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Title: A potent and selective inhibitor of a histone demethylase
Author: England, Katherine Sara
ISNI:       0000 0004 6346 4777
Awarding Body: University of Oxford
Current Institution: University of Oxford
Date of Award: 2015
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Post-translational modifications (PTMs) to histone proteins play important roles in the regulation of gene expression. Histone lysine demethylases (KDMs) remove methyl groups from N?-amino methylated lysine residues. There are two classes of human KDMs; the flavin adenosine dinucleotide-dependent demethylases (the KDM1 subfamily) and the 2-oxoglutarate- (2OG) dependent Jumonji C (JmjC) demethylases (KDM2-7). Misregulation and mutation of histone demethylases are associated with multiple human diseases including cancer. Hence potent and selective inhibitors are of interest for investigations into the biological roles of KDMs and their relevance as targets for drug discovery. JmjC KDM inhibitors have been reported in the literature but there are few subfamily selective examples. The aim of the work described in this thesis was to design and synthesise potent and subfamily selective inhibitors of human JmjC KDMs for use as chemical probes. An aminomethyl pyridine-4-carboxylate series that was derived from a high throughput screening hit delivered a selective, submicromolar KDM2A inhibitor. X-ray crystallographic analyses demonstrated that the aminomethyl pyridine moiety bound the active site iron revealing a novel JmjC KDM inhibitor scaffold. A known 2,2'-bipyridine-4-carboxylate scaffold was used as a starting point for the identification of a second, novel JmjC KDM inhibitor series that contains a triazolopyridine moiety as a replacement for the bipyridine system. The triazolopyridine core was shown to bind in the 2OG binding site of KDM4A by X-ray crystallography. Optimisation of the triazole substituent gave a selective inhibitor of KDM2A/7B that is significantly more potent (KDM2A IC50: 58 nM, KDM7B IC50: 150 nM) than reported KDM2/7 subfamily selective inhibitors. As for many other JmjC KDM inhibitors, this compound was not found to be efficacious in a cellular assay. A variety of strategies were pursued with the aim of improving the cellular efficacy. However, only a modest effect was observed in the cellular assay (less than 25% inhibition at 100 μM). A biotinylated analogue was immobilised onto streptavidin-coated beads for chemoproteomics experiments and was found to interact with KDM2A in cell lysate. Overall, this work resulted in the identification of two new scaffolds for JmjC KDM inhibition and in a potent and selective inhibitor of KDM2A/7B.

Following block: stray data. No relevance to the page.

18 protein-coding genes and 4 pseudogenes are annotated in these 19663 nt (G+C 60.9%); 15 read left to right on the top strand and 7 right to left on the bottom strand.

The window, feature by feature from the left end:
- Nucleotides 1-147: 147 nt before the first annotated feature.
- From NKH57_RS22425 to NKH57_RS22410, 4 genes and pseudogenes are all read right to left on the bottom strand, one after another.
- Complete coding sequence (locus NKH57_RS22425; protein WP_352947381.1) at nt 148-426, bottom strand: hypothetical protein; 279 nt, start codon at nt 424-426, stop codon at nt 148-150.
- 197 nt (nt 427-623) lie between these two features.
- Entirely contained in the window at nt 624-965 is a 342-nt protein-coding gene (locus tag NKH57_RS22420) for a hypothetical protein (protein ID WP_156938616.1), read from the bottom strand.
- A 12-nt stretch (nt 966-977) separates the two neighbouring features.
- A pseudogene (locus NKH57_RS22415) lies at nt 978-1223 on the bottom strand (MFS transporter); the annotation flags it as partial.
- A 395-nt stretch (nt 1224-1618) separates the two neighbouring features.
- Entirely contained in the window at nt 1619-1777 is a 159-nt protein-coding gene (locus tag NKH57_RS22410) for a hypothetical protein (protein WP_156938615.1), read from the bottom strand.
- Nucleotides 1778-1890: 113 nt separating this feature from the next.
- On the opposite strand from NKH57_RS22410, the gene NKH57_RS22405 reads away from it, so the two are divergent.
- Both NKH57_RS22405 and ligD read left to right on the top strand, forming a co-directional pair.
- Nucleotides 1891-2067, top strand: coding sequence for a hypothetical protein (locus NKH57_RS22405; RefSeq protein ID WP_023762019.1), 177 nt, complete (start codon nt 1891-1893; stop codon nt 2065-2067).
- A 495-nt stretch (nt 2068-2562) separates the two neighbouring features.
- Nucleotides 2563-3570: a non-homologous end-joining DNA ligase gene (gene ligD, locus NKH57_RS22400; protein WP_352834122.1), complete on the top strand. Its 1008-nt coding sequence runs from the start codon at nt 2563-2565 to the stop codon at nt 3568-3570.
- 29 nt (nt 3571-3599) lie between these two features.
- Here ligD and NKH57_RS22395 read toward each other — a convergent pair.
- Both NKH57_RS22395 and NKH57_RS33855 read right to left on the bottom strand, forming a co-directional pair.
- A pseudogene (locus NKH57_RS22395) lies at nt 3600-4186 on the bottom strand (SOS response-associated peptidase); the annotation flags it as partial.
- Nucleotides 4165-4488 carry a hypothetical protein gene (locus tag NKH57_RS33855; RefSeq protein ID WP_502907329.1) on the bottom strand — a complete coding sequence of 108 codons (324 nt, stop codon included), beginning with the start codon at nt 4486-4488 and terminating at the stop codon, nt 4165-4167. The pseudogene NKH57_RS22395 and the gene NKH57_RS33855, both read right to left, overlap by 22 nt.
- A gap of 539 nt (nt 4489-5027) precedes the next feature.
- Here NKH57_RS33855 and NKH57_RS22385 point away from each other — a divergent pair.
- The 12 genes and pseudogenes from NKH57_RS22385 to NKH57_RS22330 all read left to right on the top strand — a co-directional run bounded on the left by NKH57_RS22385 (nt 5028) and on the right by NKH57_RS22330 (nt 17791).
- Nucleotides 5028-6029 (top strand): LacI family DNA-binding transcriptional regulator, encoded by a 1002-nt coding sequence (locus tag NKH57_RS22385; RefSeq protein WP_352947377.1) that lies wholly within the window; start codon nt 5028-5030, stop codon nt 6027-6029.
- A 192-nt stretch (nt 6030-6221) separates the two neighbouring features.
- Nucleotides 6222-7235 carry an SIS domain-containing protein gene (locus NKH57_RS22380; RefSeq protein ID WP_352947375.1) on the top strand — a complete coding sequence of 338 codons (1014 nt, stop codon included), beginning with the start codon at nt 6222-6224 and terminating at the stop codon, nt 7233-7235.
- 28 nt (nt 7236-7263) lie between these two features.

Supervisor: Schofield, Christopher J. Sponsor: Not available
Qualification Name: Thesis (Ph.D.) Qualification Level: Doctoral
EThOS ID:  DOI: Not available